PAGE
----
Heading north we passed rivers on the verge of bursting their banks and I explained to Brock, "Last year an epic flood submerged Cedar Rapids, but it hasn't rained in days."
The radio weatherman had forecasted a pleasant day for Northern Iowa and Minnesota. I stepped on the gas. Everyone on I-380 was traveling ten miles over the speed limit. I kept pace at 85.
North of Cedar Rapids we got off the highway and twenty minutes later on a back road Brock spotted buffalo grazing on long prairie grass.
I braked the rented Ford in a parking lot of a small state park.
We approached the fence.
A state ranger was inspecting the wooly bison and told us, "They once roamed the Great Plains in the millions, but were reduced to 750 by 1890."
The small herd was fenced into a park and the ranger said, "This isn't a petting zoo, so I have to make sure no one thinks it is."
A good-sized buffalo weighed more than a ton. One came up to the fence and Brock touched its head. He passed me the film camera and said, "Keep me in focus. Barry's going to love this."
Brock and I ate a late breakfast of left-over ribs from Des Moines. They hadn't gone bad in the back seat and Brock put on a KC Royals baseball cap, which he had bought in that city two days ago.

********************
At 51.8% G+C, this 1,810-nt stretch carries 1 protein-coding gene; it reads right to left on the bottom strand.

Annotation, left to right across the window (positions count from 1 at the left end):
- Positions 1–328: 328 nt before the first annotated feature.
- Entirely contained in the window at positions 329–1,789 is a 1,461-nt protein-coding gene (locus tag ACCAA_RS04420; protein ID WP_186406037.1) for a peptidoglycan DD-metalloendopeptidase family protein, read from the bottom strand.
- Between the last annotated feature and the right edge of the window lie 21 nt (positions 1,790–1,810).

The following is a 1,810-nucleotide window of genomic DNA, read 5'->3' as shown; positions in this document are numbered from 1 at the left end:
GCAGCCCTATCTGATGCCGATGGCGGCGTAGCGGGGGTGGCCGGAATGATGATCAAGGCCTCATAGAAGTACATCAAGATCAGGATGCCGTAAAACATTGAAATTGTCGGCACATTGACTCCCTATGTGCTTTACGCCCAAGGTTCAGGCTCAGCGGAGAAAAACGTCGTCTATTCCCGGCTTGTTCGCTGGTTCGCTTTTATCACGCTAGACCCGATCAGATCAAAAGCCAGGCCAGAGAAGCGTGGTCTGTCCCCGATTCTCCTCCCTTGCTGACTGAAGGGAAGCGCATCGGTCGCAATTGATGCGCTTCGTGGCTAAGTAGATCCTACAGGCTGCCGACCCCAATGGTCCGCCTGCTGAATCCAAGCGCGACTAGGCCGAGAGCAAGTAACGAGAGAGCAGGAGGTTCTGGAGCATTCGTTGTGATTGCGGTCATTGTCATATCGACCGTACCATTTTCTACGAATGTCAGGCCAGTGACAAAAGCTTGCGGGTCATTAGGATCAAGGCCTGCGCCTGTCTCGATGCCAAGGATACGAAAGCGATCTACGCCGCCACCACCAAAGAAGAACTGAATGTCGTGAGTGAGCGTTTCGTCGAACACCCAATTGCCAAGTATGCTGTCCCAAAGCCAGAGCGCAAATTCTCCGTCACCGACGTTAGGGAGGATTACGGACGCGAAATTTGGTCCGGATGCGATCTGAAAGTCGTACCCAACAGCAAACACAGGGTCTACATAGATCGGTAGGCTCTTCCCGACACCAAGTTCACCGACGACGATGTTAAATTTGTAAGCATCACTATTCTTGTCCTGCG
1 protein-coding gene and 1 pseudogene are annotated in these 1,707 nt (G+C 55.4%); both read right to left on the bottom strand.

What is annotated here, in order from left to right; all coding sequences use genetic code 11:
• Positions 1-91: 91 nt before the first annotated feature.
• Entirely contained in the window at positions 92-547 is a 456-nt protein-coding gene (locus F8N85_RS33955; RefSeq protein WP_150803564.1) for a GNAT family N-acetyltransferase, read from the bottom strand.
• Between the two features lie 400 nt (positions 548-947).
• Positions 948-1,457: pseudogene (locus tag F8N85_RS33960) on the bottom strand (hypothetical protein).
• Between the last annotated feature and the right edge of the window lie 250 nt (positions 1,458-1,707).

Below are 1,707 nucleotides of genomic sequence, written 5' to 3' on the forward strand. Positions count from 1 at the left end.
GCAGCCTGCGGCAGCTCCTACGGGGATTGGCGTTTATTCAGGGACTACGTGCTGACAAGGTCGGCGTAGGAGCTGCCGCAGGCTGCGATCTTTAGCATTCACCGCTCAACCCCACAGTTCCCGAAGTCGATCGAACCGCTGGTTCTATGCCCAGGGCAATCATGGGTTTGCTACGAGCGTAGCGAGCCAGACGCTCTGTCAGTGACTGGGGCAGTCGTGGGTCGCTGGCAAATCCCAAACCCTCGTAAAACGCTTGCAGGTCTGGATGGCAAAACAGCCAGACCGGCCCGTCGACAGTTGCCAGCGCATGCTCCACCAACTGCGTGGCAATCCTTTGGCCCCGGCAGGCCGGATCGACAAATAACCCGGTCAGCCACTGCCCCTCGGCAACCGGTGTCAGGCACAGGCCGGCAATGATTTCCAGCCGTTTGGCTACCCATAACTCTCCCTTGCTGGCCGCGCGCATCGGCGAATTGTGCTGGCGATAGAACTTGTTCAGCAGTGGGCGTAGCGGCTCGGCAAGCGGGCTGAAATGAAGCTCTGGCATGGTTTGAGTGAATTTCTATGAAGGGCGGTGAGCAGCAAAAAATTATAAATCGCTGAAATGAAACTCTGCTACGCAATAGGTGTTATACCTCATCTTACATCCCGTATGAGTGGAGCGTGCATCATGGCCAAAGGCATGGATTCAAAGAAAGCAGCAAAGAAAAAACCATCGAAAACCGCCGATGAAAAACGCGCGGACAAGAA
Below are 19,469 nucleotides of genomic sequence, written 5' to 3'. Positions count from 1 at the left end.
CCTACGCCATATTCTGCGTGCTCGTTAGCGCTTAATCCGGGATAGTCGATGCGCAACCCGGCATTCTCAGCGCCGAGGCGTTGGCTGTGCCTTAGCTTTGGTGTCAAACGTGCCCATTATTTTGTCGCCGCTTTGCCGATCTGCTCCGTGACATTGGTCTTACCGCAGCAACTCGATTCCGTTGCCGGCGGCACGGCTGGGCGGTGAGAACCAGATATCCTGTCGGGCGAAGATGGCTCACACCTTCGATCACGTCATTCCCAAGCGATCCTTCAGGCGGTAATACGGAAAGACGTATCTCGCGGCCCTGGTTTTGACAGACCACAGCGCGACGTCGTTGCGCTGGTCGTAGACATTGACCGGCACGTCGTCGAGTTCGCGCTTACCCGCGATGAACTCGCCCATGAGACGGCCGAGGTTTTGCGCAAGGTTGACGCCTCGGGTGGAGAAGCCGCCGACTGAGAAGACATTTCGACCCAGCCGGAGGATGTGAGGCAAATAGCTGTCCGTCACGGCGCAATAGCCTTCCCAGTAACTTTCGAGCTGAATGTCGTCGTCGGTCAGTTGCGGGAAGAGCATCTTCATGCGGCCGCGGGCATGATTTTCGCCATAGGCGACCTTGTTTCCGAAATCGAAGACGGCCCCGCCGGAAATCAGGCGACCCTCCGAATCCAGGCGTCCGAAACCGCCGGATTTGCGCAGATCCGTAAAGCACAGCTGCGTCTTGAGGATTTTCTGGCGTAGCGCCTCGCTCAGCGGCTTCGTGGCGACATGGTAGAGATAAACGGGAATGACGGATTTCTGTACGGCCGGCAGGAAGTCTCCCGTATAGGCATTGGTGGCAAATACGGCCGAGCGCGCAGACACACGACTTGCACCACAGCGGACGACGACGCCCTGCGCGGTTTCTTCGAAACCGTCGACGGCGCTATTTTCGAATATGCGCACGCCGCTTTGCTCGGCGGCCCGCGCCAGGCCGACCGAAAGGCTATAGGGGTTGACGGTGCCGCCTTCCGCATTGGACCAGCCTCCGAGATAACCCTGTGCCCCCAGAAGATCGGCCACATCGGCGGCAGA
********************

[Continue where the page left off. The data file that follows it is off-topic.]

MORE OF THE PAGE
"How many miles you think we've driven so far.
"Almost two thousand." Most of it had been on dirt roads cutting straight through the farmlands. Brock lived in London with his wife and two kids.
"If we drove two thousand miles from London, we'd be in Istanbul."
"Which probably doesn't look much like this."
"This is a big continent, especially from south to north." I dumped my gnawed ribs into the trash.
"Which is why I'm heading north with the Chicken Messiah." Brock wiped his hands on the back of his jeans. He was getting to be a real American.
"It's almost 5000 miles from London to Kabul." Brock couldn't get Afghanistan out of his head. Hundreds of thousands of American soldiers felt the same. "Back in the 70s hippies drove to Kabul in school buses and vans. Next stop was Kathmandu and then Kuta in Bali."
"A long time ago and Iowa was never Kabul."
"Except with Rockford."
"And Barry's in Ibiza."
"My kids are in Thailand."
Like the Hare sculptures we were scattered across the globe far from home.
Corn was everywhere.
Brock shot everything.
"This will be Barry's last trip to America."
“You know I haven’t really looked at his sculptures.”
My daydreams were dominated by premonitions of seeing my son and daughter in the coming month. This driving job for Brock would pay for a ticket to Thailand.
“You shouldn’t look at anything.” Brock put down his camera. “You have to see or hear or feel Art. Open your mind to another dimension.”
“I’ll try.” We had one more Hare statue ahead and I gripped the wheel with both hands.